Robert Creus (pronounced "Cruise"), works for the French Chamber of Commerce. He is actually an experienced scientist, having been heavily involved in the Ariane space rocket programme. Whilst continuing in his main career, he also began making some wine in 1997, having bought some old Carignan vines. He has since added Grenache, Syrah, Serine (a northern Rhone variant of Syrah) and a little Tempranillo, all in excess of 30 years old, in several small plots near the villages of Saint-Christol, Saint-Geniès-des-Mourgues and Restinclières. One plot of Carignan is in excess of 70 years old (see the picture left). The total area under vine is just 4 hectares - and with yields of between 10 and 25 hl/ha (depending on the vineyard), it doesn't take a mathematician to work out that there isn't much wine to go around.
The work in the vineyards throughout the growing season is minimal, aside from a certain amount of green harvesting (resulting in just 4 or 5 bunches per vine) and no treatment (organic or otherwise) are used. Robert employs a dozen or so amateurs for the grape picking, at a rate of around 1.6 tonnes per day. He says that the harvest is "sober until noon, but after that I can guarantee nothing"(!) Around 80% of the grapes are de-stemmed, and maceration/fermentation lasts for between 3 and 5 weeks. The use of sulfites is minimal, with just 5 mg per litre added before fermentation, and none thereafter. The free-run wine is then mixed with the pressed wine and placed into old oak barrels and aged for 2 years. The finished wines are then transferred to tanks for at least 2 weeks to settle, protected by nitogen, after which they are bottled without fining or filtration. Although Robert's farming and winemaking principles are essentially biodynamic, his day job dictates that he bottles when he has the time, irrespective of the prevailing atmospheric pressure or phase of the moon.
We actually first visited Terre Inconnue in the summer of 2010. Having heard so much about the wines (and having recently tasted a 1999 Carignan, which was pretty amazing) I was very keen to taste the whole range. Unfortunately, Robert was working on the day we visited, so his father Lucien (pictured above, showing me around the vineyards) received us at his house in Saint Seriès. Although Robert makes the wines, Lucien himself has more than a little involvement in Terre Inconnue. Indeed, he no longer has room in his garage for his car, since it clearly comprises part of the Terre Inconnue wine store! Lucien is a charming old man, with a real passion for the wine, not to mention a real zest for life and a wicked sense of humour.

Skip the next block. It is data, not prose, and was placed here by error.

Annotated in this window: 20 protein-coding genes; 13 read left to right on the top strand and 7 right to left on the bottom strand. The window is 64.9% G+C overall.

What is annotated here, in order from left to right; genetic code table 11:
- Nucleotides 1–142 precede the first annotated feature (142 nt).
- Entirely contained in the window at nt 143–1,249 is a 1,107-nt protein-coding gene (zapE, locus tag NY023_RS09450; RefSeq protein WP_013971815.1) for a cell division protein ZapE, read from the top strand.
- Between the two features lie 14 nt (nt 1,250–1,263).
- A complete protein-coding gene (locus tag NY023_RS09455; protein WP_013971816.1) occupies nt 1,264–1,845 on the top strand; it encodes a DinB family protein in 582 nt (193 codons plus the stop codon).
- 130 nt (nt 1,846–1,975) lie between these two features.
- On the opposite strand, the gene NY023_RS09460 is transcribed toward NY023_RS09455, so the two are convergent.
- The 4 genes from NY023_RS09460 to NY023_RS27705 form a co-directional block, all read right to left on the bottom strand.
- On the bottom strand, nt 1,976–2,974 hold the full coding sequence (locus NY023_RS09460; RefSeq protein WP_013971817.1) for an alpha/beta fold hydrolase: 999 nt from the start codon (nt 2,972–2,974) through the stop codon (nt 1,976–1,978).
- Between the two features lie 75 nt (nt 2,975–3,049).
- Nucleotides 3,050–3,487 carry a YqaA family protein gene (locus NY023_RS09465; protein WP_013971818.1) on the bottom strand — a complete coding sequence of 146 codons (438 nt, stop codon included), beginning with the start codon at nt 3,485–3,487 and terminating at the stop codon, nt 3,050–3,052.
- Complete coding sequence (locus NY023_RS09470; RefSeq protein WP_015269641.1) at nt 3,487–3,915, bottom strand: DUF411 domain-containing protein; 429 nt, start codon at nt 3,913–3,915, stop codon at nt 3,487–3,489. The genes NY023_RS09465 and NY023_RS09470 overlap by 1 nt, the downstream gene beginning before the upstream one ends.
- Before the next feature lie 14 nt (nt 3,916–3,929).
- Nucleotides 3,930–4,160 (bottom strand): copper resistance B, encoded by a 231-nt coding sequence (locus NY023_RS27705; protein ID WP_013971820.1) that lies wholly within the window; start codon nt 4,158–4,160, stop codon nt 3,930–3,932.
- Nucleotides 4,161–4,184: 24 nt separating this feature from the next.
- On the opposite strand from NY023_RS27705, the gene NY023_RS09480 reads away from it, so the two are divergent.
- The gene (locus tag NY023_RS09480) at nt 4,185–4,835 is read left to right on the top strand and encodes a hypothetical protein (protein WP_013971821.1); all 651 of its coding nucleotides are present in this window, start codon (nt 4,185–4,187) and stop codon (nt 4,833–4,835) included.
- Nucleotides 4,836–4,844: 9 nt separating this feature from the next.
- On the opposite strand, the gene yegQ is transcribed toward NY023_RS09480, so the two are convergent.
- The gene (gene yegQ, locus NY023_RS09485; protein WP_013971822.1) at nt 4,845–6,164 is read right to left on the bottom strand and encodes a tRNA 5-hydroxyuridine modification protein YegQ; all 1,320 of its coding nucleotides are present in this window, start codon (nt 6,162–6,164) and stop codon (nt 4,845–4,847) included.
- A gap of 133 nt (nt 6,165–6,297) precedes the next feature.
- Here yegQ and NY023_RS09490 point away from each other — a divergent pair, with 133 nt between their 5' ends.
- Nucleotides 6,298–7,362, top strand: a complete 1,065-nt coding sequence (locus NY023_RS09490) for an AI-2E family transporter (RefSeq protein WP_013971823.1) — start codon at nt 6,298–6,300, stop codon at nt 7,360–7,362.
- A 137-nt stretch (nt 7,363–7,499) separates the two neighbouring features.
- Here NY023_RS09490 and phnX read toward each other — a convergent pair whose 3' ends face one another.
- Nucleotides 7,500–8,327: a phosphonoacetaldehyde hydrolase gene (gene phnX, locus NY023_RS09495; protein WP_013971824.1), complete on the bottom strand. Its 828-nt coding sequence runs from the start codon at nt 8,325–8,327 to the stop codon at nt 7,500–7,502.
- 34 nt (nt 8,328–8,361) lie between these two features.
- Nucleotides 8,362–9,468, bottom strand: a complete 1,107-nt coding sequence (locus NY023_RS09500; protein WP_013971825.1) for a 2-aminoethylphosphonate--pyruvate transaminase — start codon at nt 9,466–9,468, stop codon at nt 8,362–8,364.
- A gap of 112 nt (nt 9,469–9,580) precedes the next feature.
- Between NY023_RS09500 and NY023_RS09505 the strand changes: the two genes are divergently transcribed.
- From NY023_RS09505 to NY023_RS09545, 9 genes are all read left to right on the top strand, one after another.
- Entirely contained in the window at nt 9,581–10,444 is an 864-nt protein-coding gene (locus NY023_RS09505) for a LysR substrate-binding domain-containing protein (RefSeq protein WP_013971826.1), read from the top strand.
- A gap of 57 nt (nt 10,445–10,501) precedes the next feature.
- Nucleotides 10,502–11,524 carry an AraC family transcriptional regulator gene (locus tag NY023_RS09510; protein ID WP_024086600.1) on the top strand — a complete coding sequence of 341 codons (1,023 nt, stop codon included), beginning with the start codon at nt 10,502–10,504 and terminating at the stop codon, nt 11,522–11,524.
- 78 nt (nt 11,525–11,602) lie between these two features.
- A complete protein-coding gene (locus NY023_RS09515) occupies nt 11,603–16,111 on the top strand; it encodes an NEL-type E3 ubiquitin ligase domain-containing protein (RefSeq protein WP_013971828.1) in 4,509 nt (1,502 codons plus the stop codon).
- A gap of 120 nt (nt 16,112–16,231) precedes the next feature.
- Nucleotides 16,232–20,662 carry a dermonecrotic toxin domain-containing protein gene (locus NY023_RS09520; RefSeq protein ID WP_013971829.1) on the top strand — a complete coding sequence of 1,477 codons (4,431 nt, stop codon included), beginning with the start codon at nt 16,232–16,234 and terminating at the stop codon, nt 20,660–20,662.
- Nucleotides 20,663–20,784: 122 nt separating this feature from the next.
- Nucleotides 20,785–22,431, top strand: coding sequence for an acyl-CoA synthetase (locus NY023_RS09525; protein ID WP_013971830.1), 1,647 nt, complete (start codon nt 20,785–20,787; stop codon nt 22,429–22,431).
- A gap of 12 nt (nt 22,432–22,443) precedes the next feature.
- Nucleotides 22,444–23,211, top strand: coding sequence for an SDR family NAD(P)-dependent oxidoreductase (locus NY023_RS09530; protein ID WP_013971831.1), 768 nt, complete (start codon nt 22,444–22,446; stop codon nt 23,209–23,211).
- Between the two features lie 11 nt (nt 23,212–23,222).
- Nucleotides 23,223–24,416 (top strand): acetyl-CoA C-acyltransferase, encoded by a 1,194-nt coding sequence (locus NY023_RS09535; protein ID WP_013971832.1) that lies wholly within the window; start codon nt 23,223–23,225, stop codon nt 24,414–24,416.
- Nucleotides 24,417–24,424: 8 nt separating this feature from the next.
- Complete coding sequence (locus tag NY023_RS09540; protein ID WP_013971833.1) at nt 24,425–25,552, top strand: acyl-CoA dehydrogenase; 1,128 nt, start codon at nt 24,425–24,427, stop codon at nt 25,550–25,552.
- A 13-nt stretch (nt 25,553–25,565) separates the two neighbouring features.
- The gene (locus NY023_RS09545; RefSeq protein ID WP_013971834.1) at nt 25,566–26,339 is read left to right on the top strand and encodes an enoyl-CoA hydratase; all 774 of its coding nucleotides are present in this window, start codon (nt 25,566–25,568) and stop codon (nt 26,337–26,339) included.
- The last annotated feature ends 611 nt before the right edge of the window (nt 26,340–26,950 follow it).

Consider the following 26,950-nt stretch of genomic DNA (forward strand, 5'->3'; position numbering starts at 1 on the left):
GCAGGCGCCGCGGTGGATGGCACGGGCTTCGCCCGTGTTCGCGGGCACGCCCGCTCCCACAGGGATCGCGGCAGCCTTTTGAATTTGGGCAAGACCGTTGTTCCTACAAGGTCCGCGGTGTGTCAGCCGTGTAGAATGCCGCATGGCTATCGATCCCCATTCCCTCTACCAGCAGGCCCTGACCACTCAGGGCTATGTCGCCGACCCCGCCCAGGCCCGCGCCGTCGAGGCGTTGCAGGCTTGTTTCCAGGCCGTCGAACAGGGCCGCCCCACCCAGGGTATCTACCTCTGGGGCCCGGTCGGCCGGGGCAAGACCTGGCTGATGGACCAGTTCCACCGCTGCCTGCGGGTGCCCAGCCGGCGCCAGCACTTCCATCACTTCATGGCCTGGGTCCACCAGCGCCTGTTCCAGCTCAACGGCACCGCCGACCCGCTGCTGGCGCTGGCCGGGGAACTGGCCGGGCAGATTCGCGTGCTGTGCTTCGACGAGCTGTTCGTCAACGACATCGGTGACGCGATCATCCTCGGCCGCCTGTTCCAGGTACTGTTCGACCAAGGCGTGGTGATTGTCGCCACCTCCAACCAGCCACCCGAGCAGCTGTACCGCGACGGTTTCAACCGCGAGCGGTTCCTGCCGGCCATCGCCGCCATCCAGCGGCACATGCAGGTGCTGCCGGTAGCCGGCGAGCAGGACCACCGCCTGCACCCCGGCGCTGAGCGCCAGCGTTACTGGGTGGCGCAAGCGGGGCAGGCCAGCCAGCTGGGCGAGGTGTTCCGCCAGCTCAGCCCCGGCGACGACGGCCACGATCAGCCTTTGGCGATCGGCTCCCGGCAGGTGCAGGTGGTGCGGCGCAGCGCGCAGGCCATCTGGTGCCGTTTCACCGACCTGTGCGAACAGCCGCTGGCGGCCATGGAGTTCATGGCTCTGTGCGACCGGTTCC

Ever since that visit in 2010, we had been trying (but for a variety of reasons failing) to secure some of these wines for our list. Fast-forward to the summer of 2013 and we were invited to a tasting of a variety of wines at the house of a friend and associate of Robert Creus, including several Terre Inconnue wines. Once again, Robert's work schedule meant that he could not be there - but a flurry of correspondence with him at the beginning of 2014 eventually led to him offering us a few cases of several different cuvées! And now we have our proverbial foot in the door, we hope to be able to secure more Terre Inconnue wines in the future.
Since Terre Inconnue is essentially a "garagiste" operation, all of the wines are labelled as Vin de Table - mainly because Robert and Lucien cannot be bothered with the bureaucracy involved in applying for appellation controllée (or even vin de pays) status for their wines. Vin de Table is (at least, in theory) the “lowest” denomination possible for wine produced in France. Indeed, until recently, it was not permitted to even show a vintage on the label, although Robert got around that problem by including a code (for example, L:2005) in small print in the bottom right-hand corner of the labels. This no longer poses a problem, as the vintage can now legally be added to the label. Not that such a humble denomination is any indication of the quality of the wines, for although they are not cheap, these are some of the most expressive, concentrated and finely-crafted wines you will find anywhere in Languedoc. Can we sell them? Who knows - but we'll have a damn good try. And if all else fails.... we'll be more than happy to drink them ourselves!You can read an expanded report on our 2010 visit to Terre Inconnue on the Leon Stolarski Blog.